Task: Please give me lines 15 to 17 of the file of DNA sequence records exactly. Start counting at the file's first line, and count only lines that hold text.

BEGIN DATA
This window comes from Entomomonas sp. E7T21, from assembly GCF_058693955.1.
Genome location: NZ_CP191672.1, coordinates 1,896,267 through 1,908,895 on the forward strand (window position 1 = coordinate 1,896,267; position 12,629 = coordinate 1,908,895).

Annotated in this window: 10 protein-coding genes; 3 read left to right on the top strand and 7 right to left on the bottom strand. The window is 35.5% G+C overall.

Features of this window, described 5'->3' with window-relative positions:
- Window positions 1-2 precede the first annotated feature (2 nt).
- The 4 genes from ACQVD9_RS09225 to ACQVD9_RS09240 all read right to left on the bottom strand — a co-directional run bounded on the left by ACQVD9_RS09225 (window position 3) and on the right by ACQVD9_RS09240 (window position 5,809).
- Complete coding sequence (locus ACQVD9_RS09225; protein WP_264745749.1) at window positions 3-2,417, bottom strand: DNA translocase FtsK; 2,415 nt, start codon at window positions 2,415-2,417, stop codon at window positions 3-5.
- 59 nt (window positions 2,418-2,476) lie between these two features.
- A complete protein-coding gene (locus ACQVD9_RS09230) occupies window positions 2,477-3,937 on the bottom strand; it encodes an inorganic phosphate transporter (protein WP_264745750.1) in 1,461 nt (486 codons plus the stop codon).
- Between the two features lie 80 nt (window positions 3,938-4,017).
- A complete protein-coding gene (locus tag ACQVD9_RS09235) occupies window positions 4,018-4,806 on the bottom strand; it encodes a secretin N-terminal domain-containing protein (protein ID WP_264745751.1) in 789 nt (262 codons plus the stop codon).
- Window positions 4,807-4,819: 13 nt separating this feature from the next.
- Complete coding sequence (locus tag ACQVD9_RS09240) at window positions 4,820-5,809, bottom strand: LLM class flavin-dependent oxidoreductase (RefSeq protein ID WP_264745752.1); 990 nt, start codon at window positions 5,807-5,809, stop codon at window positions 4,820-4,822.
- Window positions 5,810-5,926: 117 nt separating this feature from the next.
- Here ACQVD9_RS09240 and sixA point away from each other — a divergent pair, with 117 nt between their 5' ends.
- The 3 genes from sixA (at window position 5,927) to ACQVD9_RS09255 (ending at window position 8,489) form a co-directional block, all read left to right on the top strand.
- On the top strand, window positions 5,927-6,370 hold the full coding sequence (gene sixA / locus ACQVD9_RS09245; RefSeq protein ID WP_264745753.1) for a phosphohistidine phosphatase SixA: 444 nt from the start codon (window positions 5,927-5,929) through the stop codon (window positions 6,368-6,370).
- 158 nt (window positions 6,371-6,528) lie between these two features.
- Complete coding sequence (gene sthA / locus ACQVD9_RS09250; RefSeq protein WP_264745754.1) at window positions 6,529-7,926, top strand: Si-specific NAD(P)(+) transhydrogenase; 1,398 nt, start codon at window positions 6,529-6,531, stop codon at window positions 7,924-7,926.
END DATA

- Here ACQVD9_RS09240 and sixA point away from each other — a divergent pair, with 117 nt between their 5' ends.
- The 3 genes from sixA (at window position 5,927) to ACQVD9_RS09255 (ending at window position 8,489) form a co-directional block, all read left to right on the top strand.
- On the top strand, window positions 5,927-6,370 hold the full coding sequence (gene sixA / locus ACQVD9_RS09245; RefSeq protein ID WP_264745753.1) for a phosphohistidine phosphatase SixA: 444 nt from the start codon (window positions 5,927-5,929) through the stop codon (window positions 6,368-6,370).